Economy will gain little from tax cuts
The government's recently announced personal income tax cuts included proposed changes to three tax brackets and the abolition of the 37.5 per cent tax bracket by 2024, over a seven-year period.
The Opposition in its budget reply speech announced plans to deliver a Working Australians Tax Refund over four years to about 10 million people.
However, the effect of the proposed tax cuts - should they eventuate - seems unlikely to be felt throughout the economy for a number of reasons. First, Australia is continuing to experience persistently low wage growth of about 2.1 per cent, well below long-term historical averages. With inflation only marginally below this, workers have not felt much, if any, of an increase in real wages in some time. This negligible growth in real wages comes at a time when there are signs that various cost of living pressures will continue.
Some of these pressures are more obvious than others. As has been flagged by a number of market analysts and noted by the RBA, there is a significant proportion of existing interest-only loans that will face refinancing over the next few years. For those loans that reset to principal and interest repayments, the typical Australian would see their home loan repayments increase by $7000 a year.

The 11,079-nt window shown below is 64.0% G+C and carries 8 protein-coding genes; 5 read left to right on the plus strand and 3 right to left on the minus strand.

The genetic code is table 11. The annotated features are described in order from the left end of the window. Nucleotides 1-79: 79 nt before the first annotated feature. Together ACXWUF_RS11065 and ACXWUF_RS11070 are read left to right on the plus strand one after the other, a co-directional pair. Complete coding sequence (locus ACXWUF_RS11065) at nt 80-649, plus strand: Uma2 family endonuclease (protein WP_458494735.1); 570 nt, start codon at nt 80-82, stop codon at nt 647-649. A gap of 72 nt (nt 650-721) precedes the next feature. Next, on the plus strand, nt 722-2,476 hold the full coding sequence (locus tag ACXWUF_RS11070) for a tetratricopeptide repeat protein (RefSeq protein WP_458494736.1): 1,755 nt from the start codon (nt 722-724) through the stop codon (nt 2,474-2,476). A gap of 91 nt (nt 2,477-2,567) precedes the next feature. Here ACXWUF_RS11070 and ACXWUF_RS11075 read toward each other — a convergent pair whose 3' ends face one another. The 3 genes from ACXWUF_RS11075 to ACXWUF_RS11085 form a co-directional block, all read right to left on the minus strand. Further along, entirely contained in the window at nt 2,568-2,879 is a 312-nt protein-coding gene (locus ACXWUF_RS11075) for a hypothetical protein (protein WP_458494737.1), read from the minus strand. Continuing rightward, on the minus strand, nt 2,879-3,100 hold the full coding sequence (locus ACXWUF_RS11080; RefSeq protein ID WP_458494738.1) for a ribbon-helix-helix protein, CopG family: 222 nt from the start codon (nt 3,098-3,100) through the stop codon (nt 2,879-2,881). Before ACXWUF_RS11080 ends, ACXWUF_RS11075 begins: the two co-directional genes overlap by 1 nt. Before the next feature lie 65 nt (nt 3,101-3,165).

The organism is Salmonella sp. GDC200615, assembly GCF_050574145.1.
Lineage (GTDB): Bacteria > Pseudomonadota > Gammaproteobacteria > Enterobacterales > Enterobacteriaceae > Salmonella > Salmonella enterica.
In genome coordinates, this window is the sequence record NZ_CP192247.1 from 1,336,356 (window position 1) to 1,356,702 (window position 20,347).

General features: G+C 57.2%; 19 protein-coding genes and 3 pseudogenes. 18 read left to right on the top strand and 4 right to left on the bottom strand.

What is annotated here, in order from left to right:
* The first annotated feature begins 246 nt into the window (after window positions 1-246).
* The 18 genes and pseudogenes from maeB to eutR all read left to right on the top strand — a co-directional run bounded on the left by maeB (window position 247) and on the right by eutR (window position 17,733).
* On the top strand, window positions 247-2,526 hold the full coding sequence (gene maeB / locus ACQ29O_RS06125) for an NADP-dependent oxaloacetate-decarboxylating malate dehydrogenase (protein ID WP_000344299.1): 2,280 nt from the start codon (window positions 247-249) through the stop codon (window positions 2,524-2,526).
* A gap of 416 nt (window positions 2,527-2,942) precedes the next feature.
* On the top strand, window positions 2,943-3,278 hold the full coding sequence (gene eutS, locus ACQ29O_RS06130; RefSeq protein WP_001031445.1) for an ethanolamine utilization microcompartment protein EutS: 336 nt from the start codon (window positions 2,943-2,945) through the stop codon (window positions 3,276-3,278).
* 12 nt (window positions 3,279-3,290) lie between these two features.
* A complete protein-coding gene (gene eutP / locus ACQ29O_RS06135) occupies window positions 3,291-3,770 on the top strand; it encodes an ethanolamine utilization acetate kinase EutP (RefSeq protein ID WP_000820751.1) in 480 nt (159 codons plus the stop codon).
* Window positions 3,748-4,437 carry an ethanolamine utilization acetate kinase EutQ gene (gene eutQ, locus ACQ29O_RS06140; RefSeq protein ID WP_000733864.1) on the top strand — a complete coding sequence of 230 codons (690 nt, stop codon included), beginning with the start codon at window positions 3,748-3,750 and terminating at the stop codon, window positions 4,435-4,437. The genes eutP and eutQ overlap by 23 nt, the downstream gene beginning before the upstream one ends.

Further compounding the potential for increases in mortgage repayments is the potential for out of cycle rate hikes from banks should the Bank Bill Swap Rate continue to remain at an elevated spread to the RBA cash rate (banks borrow about 40 per cent of their total funding requirement from the wholesale market).
Conversely however, some cost of living pressures are less obvious. As US rates continue to rise, we have seen a weakening of the Australian dollar in recent months, pulling back from as high as US81¢ to now sitting just shy of US75¢, with continued ongoing weakness possible. While a lower Australian dollar tends to provide a boost to export and tourism sectors, it conversely increases the costs of goods imported from overseas.
A combination of this lower Australian dollar and high oil prices has most recently been evident in the surge in petrol prices. The national average is now above $1.50 per litre, levels not seen since the 2008 spike. If current prices are sustained, this could be a $6 billion hit to Australian consumers.
While any future tax cuts will be welcomed by consumers, it is likely this additional income would be absorbed by any number of cost pressures facing consumers over the coming years.